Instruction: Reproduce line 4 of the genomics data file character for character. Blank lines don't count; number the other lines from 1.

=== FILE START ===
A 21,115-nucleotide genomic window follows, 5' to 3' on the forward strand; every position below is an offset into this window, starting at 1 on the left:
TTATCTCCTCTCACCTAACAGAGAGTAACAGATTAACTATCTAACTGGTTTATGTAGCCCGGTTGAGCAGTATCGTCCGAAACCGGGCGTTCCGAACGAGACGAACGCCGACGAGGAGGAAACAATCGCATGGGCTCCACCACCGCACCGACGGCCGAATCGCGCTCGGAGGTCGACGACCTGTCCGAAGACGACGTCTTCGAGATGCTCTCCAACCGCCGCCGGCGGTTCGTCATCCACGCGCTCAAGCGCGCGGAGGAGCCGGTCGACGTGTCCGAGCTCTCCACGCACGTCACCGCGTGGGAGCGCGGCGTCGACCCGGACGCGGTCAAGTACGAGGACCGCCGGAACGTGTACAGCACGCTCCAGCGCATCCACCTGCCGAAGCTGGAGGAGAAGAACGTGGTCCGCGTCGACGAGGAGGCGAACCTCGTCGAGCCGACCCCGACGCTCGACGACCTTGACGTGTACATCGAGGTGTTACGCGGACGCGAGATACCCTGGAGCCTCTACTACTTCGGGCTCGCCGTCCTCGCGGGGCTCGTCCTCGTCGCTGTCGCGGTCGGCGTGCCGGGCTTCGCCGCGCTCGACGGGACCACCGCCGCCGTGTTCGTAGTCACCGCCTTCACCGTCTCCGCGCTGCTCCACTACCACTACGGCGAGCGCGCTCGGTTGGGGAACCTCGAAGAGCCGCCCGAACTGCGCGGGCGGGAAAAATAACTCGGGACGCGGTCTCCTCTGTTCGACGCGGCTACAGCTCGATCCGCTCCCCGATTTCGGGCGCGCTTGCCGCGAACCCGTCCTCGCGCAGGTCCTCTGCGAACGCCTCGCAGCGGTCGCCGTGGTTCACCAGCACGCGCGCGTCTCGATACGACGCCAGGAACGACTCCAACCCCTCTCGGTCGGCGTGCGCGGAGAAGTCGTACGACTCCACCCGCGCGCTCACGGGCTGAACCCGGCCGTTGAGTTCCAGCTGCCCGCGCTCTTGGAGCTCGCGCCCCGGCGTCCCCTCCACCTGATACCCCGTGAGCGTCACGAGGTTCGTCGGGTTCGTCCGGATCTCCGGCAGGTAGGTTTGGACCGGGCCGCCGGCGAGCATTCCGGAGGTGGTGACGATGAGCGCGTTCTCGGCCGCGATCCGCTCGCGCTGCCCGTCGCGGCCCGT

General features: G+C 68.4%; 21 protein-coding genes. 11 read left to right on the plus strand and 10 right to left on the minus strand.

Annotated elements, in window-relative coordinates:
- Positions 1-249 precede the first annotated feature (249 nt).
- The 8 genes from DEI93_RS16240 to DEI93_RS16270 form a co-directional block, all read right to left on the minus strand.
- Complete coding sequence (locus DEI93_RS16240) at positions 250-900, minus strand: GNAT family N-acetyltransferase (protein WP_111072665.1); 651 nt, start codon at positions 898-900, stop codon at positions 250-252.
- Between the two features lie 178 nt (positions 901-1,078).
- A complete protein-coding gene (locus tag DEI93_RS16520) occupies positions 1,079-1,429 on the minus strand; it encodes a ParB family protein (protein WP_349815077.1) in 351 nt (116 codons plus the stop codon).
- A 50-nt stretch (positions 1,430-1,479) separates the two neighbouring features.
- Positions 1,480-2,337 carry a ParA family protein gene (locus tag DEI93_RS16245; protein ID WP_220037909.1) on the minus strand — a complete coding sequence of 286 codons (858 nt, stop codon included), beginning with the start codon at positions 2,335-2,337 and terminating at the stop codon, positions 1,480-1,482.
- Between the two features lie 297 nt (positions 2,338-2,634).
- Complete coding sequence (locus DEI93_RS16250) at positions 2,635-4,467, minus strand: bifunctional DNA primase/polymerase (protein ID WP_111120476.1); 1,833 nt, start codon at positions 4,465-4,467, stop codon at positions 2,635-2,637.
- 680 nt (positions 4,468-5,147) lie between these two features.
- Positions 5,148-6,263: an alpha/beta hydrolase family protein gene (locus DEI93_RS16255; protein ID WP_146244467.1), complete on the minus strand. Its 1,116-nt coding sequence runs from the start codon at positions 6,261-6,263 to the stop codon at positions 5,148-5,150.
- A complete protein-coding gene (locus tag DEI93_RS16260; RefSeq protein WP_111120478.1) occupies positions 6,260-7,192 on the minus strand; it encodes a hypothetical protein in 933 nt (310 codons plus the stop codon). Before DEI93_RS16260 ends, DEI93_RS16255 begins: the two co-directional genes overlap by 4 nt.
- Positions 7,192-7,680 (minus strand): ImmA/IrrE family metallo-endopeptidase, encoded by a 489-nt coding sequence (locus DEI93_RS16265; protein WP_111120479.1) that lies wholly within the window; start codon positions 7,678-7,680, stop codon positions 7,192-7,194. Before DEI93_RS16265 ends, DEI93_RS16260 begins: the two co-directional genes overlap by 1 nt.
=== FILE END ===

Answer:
Annotated elements, in window-relative coordinates: